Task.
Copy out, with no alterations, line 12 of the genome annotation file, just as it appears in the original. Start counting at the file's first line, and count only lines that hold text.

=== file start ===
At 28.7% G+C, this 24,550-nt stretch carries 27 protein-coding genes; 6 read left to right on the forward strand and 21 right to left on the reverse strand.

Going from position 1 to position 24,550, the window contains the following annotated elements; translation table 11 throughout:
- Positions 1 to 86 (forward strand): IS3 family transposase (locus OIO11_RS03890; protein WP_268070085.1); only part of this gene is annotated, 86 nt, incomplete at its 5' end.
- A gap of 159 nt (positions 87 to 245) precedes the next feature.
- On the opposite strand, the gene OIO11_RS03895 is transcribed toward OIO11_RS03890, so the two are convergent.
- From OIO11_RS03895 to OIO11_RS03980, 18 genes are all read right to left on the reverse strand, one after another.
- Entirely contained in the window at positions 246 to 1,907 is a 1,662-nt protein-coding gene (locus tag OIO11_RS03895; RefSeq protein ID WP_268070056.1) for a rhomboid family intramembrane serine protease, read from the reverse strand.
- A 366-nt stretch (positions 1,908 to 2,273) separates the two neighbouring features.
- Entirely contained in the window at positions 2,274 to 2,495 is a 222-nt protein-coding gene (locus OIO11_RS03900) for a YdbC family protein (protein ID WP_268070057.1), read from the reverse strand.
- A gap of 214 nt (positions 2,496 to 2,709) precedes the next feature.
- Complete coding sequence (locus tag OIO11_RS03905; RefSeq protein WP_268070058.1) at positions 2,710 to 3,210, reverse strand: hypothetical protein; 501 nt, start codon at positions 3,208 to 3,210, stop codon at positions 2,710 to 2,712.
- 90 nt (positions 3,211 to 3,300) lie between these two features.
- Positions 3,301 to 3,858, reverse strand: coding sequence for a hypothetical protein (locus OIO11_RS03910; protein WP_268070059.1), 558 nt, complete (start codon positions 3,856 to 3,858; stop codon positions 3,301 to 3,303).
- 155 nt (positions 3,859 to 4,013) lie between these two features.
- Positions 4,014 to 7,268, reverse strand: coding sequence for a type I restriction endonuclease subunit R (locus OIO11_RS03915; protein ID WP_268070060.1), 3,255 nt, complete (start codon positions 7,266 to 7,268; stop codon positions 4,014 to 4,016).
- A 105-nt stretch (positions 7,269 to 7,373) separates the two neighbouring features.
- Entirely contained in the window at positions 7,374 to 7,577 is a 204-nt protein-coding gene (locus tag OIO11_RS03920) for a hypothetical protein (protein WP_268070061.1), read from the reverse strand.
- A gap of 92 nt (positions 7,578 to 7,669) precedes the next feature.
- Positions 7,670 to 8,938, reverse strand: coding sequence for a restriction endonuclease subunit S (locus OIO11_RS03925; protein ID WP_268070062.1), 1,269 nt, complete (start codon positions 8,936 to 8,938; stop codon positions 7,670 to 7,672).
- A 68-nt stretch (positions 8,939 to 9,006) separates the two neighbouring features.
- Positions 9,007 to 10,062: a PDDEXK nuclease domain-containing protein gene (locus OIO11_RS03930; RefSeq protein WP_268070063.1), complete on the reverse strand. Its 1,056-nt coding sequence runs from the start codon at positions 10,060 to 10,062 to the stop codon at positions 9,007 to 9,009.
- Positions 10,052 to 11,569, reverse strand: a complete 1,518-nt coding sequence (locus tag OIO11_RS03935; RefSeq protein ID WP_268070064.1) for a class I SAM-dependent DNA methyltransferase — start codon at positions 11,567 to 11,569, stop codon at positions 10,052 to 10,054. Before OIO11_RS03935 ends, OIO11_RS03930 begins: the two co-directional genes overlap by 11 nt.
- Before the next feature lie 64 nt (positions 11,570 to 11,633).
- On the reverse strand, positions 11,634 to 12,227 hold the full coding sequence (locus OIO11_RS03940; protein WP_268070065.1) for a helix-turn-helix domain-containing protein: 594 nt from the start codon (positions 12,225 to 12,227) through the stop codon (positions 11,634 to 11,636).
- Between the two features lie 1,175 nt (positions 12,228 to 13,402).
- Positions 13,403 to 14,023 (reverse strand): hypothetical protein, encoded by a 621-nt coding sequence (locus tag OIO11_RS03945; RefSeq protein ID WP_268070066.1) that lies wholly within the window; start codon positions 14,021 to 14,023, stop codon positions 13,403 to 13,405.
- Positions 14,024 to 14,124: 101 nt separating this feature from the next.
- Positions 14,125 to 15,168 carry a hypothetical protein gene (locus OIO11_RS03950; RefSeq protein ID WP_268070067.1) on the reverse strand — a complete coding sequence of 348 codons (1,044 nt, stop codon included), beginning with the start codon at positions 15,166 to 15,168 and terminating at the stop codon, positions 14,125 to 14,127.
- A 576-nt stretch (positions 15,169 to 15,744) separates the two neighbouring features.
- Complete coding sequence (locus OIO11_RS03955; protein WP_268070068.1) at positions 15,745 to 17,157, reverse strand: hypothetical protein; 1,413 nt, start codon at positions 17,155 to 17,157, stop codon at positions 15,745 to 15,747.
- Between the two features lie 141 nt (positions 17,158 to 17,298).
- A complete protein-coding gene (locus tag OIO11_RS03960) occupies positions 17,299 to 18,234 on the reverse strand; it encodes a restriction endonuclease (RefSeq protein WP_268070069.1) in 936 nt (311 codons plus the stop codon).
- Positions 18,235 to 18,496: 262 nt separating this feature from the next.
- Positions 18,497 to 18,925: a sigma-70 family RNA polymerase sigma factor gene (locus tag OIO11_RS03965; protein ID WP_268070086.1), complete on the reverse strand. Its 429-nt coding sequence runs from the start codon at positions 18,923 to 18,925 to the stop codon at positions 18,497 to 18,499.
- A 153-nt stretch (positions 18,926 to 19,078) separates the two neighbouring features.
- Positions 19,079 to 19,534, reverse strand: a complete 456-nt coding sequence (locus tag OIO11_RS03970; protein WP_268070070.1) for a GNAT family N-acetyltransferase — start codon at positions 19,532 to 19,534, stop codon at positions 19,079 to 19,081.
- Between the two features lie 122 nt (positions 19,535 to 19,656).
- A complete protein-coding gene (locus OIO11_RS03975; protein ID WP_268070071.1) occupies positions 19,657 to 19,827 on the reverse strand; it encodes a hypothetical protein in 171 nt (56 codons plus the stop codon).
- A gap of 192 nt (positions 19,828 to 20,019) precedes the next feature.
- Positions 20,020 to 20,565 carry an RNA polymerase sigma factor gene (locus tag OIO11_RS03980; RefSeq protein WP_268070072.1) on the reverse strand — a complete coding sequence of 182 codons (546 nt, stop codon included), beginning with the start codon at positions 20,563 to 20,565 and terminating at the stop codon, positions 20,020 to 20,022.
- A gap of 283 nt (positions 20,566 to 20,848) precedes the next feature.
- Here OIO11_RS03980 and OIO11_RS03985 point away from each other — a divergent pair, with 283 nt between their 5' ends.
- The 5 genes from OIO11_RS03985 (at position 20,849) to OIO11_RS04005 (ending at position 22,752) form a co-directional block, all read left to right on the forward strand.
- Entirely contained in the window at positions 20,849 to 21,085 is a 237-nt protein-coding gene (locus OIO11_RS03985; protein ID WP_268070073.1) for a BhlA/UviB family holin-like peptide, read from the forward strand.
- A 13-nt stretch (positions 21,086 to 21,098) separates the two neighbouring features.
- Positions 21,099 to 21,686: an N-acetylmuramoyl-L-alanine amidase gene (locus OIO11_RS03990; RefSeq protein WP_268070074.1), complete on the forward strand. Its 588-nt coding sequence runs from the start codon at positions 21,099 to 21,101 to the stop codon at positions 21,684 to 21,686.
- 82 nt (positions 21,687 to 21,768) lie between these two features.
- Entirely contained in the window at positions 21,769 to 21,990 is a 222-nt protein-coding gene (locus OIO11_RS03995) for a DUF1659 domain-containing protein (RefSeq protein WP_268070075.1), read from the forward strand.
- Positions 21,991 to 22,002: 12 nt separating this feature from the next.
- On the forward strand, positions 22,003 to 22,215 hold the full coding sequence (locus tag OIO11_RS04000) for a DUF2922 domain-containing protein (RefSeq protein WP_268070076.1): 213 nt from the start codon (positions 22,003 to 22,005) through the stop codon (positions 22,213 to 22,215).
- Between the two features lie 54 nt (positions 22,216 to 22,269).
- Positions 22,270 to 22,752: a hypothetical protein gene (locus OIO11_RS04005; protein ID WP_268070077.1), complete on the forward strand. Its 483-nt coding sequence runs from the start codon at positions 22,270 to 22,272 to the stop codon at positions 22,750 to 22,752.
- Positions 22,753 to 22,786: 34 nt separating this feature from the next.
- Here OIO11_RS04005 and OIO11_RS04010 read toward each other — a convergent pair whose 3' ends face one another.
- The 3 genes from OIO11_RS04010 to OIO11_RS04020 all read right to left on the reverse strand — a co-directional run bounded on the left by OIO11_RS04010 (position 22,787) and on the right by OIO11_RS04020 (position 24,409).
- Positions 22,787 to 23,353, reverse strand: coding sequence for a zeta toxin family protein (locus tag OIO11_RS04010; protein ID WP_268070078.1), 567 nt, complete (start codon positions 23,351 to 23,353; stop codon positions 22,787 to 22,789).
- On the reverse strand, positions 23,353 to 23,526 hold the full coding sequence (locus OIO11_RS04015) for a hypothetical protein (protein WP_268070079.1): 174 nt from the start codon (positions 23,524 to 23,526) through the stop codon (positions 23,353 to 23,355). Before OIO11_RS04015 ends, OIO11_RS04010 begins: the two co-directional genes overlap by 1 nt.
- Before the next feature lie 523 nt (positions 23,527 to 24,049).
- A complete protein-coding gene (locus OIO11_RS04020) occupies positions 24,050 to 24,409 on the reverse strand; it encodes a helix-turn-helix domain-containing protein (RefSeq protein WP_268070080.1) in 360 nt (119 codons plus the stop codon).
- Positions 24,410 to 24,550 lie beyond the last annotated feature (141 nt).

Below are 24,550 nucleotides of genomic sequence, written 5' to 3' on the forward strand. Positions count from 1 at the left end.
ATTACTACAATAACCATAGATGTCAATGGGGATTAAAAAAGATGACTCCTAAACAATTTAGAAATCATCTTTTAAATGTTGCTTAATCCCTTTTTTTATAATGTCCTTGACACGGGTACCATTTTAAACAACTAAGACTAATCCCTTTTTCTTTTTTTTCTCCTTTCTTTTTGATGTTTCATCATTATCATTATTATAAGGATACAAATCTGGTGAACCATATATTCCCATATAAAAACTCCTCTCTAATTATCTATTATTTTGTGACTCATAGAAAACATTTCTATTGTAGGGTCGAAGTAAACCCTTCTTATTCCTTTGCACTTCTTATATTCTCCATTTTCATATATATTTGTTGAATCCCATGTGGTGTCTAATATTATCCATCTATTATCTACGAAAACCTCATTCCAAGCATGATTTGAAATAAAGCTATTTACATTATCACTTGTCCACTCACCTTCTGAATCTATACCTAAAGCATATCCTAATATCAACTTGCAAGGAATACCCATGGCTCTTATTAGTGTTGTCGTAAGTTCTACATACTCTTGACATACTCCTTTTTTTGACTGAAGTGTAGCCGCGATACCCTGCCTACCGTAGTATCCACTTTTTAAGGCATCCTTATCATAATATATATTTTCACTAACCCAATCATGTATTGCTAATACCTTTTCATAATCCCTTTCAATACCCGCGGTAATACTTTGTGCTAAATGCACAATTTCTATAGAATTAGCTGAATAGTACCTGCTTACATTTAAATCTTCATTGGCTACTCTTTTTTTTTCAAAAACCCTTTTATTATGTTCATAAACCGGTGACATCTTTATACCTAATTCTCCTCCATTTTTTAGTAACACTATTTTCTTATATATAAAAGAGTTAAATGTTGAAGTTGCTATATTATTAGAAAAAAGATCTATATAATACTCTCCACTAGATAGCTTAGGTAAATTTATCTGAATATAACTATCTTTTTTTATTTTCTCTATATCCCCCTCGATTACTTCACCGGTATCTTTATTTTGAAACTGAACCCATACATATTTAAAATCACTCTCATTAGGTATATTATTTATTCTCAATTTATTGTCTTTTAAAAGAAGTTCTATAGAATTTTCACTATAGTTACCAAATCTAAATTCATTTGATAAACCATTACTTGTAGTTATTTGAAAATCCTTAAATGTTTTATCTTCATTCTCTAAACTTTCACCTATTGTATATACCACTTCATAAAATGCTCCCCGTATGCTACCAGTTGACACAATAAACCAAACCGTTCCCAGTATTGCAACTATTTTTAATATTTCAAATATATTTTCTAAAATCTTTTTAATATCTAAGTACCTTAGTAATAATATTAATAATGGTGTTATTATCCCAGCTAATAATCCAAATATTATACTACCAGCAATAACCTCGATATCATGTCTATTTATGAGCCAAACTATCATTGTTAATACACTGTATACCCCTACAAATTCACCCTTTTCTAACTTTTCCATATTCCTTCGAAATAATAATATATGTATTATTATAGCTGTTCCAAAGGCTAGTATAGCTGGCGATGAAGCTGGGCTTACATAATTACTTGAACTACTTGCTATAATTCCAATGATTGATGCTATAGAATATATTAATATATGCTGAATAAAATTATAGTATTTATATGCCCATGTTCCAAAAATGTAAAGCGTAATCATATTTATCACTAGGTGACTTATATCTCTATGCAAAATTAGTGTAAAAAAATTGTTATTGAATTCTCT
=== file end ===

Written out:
- 90 nt (positions 3,211 to 3,300) lie between these two features.